lard, hog's fat melted and strained from the tissues, an important byproduct of the meatpacking industry. The highest grade, leaf lard, is from the fat around the kidneys; the next best is from the back, and the poorest from the small intestines. Lard is classed by method of preparation as prime steam, rendered in a closed vessel into which steam is injected; neutral, melted at low temperature; kettle-rendered, heated with added water in steam-jacketed kettles; and dry-rendered, hashed, then heated in cookers equipped with agitators. Good lard melts quickly and is free from disagreeable odor. Pure lard (99% fat) is highly valued as a cooking oil because it smokes very little when heated.

The Columbia Electronic Encyclopedia, 6th ed. Copyright © 2012, Columbia University Press. All rights reserved.

More on lard from Fact Monster:

  • palmitin - palmitin palmitin , fat that is the triglyceride of palmitic acid, CH3(CH2)14CO2H, i.e., the ...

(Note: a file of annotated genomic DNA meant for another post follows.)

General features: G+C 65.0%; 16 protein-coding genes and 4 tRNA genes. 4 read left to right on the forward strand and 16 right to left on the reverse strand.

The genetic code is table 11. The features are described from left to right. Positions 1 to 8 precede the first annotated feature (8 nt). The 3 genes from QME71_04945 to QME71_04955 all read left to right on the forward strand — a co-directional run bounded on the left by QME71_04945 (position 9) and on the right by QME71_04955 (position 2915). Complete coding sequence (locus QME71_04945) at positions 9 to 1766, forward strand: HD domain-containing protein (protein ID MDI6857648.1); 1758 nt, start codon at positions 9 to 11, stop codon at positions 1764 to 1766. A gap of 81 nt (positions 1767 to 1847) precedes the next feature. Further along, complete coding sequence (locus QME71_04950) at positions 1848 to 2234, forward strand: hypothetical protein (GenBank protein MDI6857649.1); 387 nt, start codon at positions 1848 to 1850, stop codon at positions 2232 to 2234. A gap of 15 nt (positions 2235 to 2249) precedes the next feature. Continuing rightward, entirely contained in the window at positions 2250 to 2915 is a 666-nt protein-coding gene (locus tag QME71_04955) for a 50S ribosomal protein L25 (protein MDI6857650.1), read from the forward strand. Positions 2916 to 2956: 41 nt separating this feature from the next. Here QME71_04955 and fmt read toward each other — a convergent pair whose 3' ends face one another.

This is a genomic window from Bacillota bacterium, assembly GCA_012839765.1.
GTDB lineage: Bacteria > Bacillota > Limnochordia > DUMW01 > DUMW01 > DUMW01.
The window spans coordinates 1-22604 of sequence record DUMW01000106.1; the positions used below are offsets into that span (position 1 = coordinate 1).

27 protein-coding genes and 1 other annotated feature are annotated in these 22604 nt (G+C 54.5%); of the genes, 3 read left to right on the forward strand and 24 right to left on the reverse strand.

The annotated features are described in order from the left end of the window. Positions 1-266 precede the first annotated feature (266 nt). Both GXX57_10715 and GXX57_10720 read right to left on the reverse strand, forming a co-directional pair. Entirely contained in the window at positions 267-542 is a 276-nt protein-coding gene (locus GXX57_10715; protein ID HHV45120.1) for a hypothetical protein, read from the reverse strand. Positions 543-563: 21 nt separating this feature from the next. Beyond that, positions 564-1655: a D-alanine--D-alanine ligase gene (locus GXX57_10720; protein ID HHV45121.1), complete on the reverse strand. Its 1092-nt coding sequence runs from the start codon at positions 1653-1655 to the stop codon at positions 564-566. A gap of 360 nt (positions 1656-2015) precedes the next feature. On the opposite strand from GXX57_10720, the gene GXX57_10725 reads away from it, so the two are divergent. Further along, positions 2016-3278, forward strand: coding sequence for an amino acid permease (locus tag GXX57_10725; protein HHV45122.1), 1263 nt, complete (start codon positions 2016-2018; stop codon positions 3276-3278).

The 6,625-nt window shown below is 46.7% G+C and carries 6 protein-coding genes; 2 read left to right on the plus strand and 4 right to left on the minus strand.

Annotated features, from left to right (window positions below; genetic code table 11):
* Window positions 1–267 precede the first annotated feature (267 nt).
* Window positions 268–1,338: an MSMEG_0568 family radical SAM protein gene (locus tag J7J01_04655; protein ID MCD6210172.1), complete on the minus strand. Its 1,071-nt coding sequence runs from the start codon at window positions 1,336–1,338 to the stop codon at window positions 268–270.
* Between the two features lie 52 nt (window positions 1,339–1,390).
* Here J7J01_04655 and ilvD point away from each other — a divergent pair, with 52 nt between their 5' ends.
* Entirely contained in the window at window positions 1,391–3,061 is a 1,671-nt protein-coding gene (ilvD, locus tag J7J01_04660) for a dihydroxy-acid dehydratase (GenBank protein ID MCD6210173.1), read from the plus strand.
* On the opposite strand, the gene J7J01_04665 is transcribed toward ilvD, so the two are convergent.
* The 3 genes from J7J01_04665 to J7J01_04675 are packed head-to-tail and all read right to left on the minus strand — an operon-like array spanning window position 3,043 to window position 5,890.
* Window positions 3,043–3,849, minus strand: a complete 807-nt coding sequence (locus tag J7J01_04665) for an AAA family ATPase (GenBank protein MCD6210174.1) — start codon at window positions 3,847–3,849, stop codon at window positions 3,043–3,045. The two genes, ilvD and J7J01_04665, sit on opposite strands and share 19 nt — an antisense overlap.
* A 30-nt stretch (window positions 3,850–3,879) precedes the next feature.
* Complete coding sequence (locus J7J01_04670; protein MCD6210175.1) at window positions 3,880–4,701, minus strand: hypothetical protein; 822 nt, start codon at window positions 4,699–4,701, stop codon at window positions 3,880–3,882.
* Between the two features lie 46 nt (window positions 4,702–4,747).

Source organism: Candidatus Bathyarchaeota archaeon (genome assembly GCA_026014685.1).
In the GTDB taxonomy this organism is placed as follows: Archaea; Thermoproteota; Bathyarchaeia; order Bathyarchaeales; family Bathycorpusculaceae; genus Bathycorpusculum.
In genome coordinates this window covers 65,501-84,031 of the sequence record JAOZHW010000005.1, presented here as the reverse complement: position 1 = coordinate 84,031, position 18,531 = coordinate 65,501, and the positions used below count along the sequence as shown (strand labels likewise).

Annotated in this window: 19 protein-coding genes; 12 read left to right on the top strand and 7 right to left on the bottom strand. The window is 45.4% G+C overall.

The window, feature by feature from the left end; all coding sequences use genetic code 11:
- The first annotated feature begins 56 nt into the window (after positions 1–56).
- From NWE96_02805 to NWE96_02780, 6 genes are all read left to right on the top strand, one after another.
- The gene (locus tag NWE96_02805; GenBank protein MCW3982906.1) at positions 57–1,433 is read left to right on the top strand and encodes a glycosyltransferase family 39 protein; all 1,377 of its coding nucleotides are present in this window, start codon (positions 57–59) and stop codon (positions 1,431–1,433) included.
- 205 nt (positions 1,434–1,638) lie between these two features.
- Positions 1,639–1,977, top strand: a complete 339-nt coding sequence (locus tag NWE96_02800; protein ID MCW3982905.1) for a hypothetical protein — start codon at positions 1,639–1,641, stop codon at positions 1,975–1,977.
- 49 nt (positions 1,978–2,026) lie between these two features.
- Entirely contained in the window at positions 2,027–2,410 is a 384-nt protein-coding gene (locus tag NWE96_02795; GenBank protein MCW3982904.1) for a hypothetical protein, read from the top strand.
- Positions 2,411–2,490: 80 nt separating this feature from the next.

• swine: Economic Importance - Economic Importance Swine are valuable for their flesh, prepared as ham, bacon, and pork, and for ...
  • pork - pork pork, flesh of swine prepared as food, one of the principal commodities of the meatpacking ...
  • fats and oils: Fats as Food - Fats as Food Animal fats used in foods include butter, lard, chicken fat, and suet. Cod-liver oil ...
  • The Lunchbox - A history of the lunch box

See more Encyclopedia articles on: Food and Cooking

Play Hangman

Play Poptropica

Play Quizzes

Play Tic Tac Toe